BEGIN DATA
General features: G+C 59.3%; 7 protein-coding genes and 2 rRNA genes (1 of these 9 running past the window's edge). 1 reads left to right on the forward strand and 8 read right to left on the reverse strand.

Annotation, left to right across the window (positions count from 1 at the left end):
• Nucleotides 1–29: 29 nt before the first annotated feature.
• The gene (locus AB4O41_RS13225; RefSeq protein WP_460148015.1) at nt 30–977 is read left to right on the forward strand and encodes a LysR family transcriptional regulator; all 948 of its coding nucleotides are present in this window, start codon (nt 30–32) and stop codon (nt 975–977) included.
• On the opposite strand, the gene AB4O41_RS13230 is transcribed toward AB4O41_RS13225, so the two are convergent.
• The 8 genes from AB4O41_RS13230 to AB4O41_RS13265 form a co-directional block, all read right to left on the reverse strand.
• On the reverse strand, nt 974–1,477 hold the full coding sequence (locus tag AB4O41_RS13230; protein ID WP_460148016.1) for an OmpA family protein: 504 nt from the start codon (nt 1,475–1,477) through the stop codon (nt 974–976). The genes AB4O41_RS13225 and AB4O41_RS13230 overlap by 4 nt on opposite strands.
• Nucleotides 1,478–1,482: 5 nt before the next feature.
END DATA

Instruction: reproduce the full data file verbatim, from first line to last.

General features: G+C 59.3%; 7 protein-coding genes and 2 rRNA genes (1 of these 9 running past the window's edge). 1 reads left to right on the forward strand and 8 read right to left on the reverse strand.

Annotation, left to right across the window (positions count from 1 at the left end):
• Nucleotides 1–29: 29 nt before the first annotated feature.
• The gene (locus AB4O41_RS13225; RefSeq protein WP_460148015.1) at nt 30–977 is read left to right on the forward strand and encodes a LysR family transcriptional regulator; all 948 of its coding nucleotides are present in this window, start codon (nt 30–32) and stop codon (nt 975–977) included.
• On the opposite strand, the gene AB4O41_RS13230 is transcribed toward AB4O41_RS13225, so the two are convergent.
• The 8 genes from AB4O41_RS13230 to AB4O41_RS13265 form a co-directional block, all read right to left on the reverse strand.
• On the reverse strand, nt 974–1,477 hold the full coding sequence (locus tag AB4O41_RS13230; protein ID WP_460148016.1) for an OmpA family protein: 504 nt from the start codon (nt 1,475–1,477) through the stop codon (nt 974–976). The genes AB4O41_RS13225 and AB4O41_RS13230 overlap by 4 nt on opposite strands.
• Nucleotides 1,478–1,482: 5 nt before the next feature.